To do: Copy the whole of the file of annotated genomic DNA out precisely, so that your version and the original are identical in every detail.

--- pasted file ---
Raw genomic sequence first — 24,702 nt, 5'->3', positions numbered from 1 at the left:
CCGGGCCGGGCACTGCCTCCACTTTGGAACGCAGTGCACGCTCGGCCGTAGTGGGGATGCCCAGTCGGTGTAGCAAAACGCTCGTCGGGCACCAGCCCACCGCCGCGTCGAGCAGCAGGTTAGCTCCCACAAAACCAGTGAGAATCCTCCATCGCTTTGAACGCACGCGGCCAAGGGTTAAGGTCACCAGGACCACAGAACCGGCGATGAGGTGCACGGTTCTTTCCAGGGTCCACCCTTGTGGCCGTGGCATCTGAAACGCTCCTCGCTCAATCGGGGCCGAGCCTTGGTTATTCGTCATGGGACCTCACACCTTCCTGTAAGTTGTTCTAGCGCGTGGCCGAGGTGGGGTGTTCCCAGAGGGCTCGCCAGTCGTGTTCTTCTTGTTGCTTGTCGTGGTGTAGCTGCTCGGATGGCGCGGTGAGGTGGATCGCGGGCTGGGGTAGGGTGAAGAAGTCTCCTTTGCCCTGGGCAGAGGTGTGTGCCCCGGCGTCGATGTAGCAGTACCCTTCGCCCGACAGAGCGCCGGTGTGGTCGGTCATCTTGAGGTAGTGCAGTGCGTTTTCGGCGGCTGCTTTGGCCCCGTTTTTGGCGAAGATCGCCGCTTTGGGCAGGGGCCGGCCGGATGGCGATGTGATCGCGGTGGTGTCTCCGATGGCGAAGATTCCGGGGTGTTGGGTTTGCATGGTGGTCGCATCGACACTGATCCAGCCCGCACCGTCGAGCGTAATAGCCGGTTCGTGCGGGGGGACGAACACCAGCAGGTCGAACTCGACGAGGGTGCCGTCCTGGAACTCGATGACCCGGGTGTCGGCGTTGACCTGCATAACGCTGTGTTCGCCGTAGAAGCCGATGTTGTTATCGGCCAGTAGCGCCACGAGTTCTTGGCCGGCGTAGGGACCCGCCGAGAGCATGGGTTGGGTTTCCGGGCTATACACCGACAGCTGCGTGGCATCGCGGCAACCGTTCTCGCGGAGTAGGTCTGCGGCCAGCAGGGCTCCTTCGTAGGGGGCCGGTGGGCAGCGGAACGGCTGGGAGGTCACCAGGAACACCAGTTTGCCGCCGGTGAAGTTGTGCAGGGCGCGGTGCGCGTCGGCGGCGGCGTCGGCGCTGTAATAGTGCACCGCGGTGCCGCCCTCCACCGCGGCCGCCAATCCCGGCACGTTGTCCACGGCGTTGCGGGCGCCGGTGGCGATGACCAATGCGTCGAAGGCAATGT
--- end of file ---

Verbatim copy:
Raw genomic sequence first — 24,702 nt, 5'->3', positions numbered from 1 at the left:
CCGGGCCGGGCACTGCCTCCACTTTGGAACGCAGTGCACGCTCGGCCGTAGTGGGGATGCCCAGTCGGTGTAGCAAAACGCTCGTCGGGCACCAGCCCACCGCCGCGTCGAGCAGCAGGTTAGCTCCCACAAAACCAGTGAGAATCCTCCATCGCTTTGAACGCACGCGGCCAAGGGTTAAGGTCACCAGGACCACAGAACCGGCGATGAGGTGCACGGTTCTTTCCAGGGTCCACCCTTGTGGCCGTGGCATCTGAAACGCTCCTCGCTCAATCGGGGCCGAGCCTTGGTTATTCGTCATGGGACCTCACACCTTCCTGTAAGTTGTTCTAGCGCGTGGCCGAGGTGGGGTGTTCCCAGAGGGCTCGCCAGTCGTGTTCTTCTTGTTGCTTGTCGTGGTGTAGCTGCTCGGATGGCGCGGTGAGGTGGATCGCGGGCTGGGGTAGGGTGAAGAAGTCTCCTTTGCCCTGGGCAGAGGTGTGTGCCCCGGCGTCGATGTAGCAGTACCCTTCGCCCGACAGAGCGCCGGTGTGGTCGGTCATCTTGAGGTAGTGCAGTGCGTTTTCGGCGGCTGCTTTGGCCCCGTTTTTGGCGAAGATCGCCGCTTTGGGCAGGGGCCGGCCGGATGGCGATGTGATCGCGGTGGTGTCTCCGATGGCGAAGATTCCGGGGTGTTGGGTTTGCATGGTGGTCGCATCGACACTGATCCAGCCCGCACCGTCGAGCGTAATAGCCGGTTCGTGCGGGGGGACGAACACCAGCAGGTCGAACTCGACGAGGGTGCCGTCCTGGAACTCGATGACCCGGGTGTCGGCGTTGACCTGCATAACGCTGTGTTCGCCGTAGAAGCCGATGTTGTTATCGGCCAGTAGCGCCACGAGTTCTTGGCCGGCGTAGGGACCCGCCGAGAGCATGGGTTGGGTTTCCGGGCTATACACCGACAGCTGCGTGGCATCGCGGCAACCGTTCTCGCGGAGTAGGTCTGCGGCCAGCAGGGCTCCTTCGTAGGGGGCCGGTGGGCAGCGGAACGGCTGGGAGGTCACCAGGAACACCAGTTTGCCGCCGGTGAAGTTGTGCAGGGCGCGGTGCGCGTCGGCGGCGGCGTCGGCGCTGTAATAGTGCACCGCGGTGCCGCCCTCCACCGCGGCCGCCAATCCCGGCACGTTGTCCACGGCGTTGCGGGCGCCGGTGGCGATGACCAATGCGTCGAAGGCAATGT